How do I make my digital content relevant and interesting?

Let’s face it, sometimes you have to communicate messages that aren’t particularly exciting. How do you make sure the audience will want to watch that content?

Based on my experience it’s all about having a full understanding of your audience that goes beyond what they think of your product or service. Amongst other things, you should be looking at:

  • Their online habits and networks
  • Their hobbies and interests
  • Their jobs or position
  • What provokes their emotional responses
  • What are they likely to share and discuss

Using that information you can create content that appeals to your audience and achieves your objectives. Of course, you may well have a marketing agency doing this for you, but make sure it’s part of their process.

Once you have done the research (which may have already been done for a different project) and have a good grasp of your audience, the objectives of the project and KPI’s, it’s time to start developing the creative. This is one of the most challenging but also most crucial phases of a video production. The key is effectively interpreting the results of your research and any other insight you have gained. Look at the big picture and use it to position your thinking and filter your creative ideas. There are lots of clever techniques, take a look at CPSB in New York for some ideas:

Remember, you don’t have to be literal with your ideas. Try and make sure your brief leaves plenty of room for your creative team or branded content agency to be, well... creative. If you feel the subject matter has real potential to be boring, think laterally and look at alternative ways to approach the project, always referring back to the research to make sure the content is relevant and will be effective. Similarly, just because you think the subject is riveting it doesn’t mean your audience will, so always consider it from their point of view.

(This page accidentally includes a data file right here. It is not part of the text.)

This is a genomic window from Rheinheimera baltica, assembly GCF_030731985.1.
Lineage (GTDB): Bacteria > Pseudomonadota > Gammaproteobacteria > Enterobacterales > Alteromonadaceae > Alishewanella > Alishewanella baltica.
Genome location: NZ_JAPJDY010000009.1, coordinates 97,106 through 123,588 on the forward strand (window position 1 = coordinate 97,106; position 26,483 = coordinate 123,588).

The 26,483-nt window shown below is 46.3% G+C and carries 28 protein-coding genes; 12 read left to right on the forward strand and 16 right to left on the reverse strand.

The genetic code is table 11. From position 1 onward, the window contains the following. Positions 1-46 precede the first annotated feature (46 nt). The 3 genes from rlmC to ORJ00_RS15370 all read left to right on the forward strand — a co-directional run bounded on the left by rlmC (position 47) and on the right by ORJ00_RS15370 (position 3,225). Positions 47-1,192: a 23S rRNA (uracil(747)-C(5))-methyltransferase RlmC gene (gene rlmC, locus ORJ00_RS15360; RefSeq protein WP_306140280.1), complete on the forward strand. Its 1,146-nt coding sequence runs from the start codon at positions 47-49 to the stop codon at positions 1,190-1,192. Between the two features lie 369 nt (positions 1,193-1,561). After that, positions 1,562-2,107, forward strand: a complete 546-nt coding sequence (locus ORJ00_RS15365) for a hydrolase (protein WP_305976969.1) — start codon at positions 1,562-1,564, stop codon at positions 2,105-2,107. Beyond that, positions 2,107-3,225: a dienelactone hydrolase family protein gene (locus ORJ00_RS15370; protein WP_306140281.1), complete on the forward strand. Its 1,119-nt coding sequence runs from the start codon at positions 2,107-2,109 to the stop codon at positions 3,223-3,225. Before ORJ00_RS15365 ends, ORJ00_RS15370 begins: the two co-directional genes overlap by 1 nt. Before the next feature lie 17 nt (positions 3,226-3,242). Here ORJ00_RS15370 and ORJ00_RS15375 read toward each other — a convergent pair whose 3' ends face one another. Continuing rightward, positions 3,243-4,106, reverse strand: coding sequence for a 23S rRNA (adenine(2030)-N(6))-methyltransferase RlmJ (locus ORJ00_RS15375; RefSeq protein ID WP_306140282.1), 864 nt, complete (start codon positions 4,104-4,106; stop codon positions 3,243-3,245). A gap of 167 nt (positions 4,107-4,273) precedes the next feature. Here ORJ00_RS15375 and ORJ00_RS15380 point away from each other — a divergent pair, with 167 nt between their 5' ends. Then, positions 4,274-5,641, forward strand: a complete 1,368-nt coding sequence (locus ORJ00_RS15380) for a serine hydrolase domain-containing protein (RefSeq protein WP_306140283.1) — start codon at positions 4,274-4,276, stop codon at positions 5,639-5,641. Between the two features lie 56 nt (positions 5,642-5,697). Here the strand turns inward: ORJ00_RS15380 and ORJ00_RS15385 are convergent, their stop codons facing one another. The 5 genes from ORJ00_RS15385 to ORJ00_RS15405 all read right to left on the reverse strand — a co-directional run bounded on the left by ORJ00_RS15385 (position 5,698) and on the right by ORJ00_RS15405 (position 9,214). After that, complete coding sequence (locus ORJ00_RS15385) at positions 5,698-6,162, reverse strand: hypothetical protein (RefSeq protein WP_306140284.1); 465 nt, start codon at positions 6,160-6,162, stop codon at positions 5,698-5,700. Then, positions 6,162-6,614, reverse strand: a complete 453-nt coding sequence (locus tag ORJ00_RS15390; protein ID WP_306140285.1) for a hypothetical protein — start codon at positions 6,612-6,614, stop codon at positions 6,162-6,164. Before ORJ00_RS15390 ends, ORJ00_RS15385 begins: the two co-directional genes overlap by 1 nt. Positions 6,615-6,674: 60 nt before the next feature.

A while ago, a banking client approached us with a view to producing a 5 minute web video that highlighted their products and services. I asked them one question: would you watch that video if it came from another bank? They admitted that they most certainly would not. In the end, the work we produced was very different to what they thought they wanted, and was very successful. Another client asked for a documentary “aimed at young people” but had no plan for distribution; good research allowed us to target the audience effectively, and the viral video we made for them received over 5 million views.

The chances are you won’t need, or want, to reach everyone. More niche social projects can have very specific target audiences, so content you and I may find a little tiresome could be the most interesting and sharable thing the audience has ever seen.

So, some key points to remember:

  • Where possible, spend time researching and understanding the audience
  • Set clear objectives and KPI’s
  • Think laterally when developing creative
  • Just because you find it dreary, doesn’t mean your audience will
  • Just because you find it exciting, doesn’t mean the audience will

It’s worth noting that sometimes it’s not practical to take all these steps (for example, your budget may only allow desk-based research). Just be mindful of them and try to incorporate as much of it as you can. The most expensive video is the one that nobody watches.

Simon Crofts
Creative Director